Waves, like streams erode the coastal rocks with the help of rock fragments present in the water.
Some of the important features made through sea wave erosion are mentioned here:
The maximum impact of the sea waves is observed on the lower part of the coastal rocks and consequently the lower part of the rocks is eroded more rapidly than the upper part.
This results in the formation of a hollow under the rock and with the passage of time this excavation in the lower part of the rock becomes larger.
The upper part of the rock is thus left projecting out towards the sea.
After sometime, this projecting part falls into the sea under its own weight.
As a result a vertical wall is left.
This vertical wall is called a cliff.
In India a number of sea cliffs are found along the Konkan Coast of India.
When the upper part of the coastal rock is hard and the lower part is soft, the erosion is not uniform.
The lower part of the rock is eroded much faster than the upper part.
Due to differential erosion a hollow is created in the lower part of the rock.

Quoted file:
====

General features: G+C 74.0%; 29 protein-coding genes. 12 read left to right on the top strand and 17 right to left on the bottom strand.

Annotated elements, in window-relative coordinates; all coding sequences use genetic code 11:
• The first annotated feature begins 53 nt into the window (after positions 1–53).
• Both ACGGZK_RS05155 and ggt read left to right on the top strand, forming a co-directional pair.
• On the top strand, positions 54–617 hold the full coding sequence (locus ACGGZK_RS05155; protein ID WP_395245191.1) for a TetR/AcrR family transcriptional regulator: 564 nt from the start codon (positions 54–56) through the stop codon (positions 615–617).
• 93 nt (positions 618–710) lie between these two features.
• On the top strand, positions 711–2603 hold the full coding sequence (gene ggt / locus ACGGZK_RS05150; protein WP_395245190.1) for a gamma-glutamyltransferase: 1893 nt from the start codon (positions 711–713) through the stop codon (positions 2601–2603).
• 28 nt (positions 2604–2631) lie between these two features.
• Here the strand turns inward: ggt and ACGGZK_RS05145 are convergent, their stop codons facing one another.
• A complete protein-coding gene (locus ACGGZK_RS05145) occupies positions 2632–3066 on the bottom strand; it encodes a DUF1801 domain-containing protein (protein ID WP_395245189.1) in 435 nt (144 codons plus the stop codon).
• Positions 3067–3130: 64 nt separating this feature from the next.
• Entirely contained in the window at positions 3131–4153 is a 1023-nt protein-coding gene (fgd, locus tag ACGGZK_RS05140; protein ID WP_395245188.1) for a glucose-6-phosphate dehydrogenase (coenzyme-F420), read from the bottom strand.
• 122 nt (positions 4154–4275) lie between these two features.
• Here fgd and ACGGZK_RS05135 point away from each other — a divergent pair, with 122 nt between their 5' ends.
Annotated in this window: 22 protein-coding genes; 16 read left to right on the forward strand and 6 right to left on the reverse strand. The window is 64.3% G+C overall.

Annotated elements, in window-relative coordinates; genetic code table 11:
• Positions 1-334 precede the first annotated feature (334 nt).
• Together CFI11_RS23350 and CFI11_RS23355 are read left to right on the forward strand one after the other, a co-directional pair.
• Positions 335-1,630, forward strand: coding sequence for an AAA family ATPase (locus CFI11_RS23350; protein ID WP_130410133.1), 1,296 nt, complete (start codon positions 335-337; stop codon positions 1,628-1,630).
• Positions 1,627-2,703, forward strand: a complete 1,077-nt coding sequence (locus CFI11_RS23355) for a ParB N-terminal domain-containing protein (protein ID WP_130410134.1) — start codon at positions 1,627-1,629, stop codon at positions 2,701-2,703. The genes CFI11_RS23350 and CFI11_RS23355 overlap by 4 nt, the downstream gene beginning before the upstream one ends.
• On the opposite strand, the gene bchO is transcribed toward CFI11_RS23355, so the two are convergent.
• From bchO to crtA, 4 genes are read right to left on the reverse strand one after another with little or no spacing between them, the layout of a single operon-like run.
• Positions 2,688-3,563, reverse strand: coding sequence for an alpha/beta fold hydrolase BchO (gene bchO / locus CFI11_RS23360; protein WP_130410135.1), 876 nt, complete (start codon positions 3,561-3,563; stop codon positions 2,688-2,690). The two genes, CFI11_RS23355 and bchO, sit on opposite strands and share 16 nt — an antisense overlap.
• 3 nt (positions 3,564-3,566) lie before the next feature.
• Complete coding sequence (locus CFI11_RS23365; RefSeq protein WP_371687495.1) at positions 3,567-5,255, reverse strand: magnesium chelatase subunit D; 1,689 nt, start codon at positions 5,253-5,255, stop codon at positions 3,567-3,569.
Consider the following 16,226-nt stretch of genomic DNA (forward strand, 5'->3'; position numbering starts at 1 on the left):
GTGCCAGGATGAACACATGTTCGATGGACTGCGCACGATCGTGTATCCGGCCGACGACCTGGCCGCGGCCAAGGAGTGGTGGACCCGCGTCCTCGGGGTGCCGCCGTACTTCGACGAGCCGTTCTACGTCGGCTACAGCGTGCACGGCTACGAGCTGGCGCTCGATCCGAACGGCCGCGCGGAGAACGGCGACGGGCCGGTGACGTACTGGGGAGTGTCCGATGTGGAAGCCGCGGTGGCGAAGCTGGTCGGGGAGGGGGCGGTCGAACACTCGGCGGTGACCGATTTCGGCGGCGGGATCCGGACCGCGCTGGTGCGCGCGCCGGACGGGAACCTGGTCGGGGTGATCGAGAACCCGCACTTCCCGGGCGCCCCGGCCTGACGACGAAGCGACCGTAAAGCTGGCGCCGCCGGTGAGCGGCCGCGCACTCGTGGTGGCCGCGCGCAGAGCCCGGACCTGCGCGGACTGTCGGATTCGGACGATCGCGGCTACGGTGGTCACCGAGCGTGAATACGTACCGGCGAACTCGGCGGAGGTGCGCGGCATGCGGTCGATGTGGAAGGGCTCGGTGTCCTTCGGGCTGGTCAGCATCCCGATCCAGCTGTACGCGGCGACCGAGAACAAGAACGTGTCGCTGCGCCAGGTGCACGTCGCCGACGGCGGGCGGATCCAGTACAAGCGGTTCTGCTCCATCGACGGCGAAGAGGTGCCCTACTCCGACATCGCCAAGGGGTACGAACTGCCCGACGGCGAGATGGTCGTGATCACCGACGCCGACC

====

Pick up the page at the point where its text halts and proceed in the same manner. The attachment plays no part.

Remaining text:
When the waves pound against this hollow, air present in the hollow gets compressed.
When the wave comes out of the hollow, the pressure on air is also released and it expands.
Due to continuous compression of the air in the hollow, the rocks are subjected to a great pressure and they break.
In this process, the hollows in the lower part of the rock keep on enlarging.
When a part of coast extends to some distance into the sea, sea waves working from opposite directions cut a passage through the soft rocks.
In the initial stages, this passage is a narrow hole but it enlarges into a broad arch.
These broad door-like features are called sea arches or natural bridges.
When the roof of an arch is broken by erosion or under its own weight or due to any other reason a part of the original rock remains standing as a solitary mass.
It may be the rock forming the side of the arch.
This type of a feature is called a sea stack.
Stacks are of a number of types depending upon their shape and the nature of the rocks.
Sometimes they take the shape of islands but such islands are not permanent.
Small underwater stacks are known as stumps.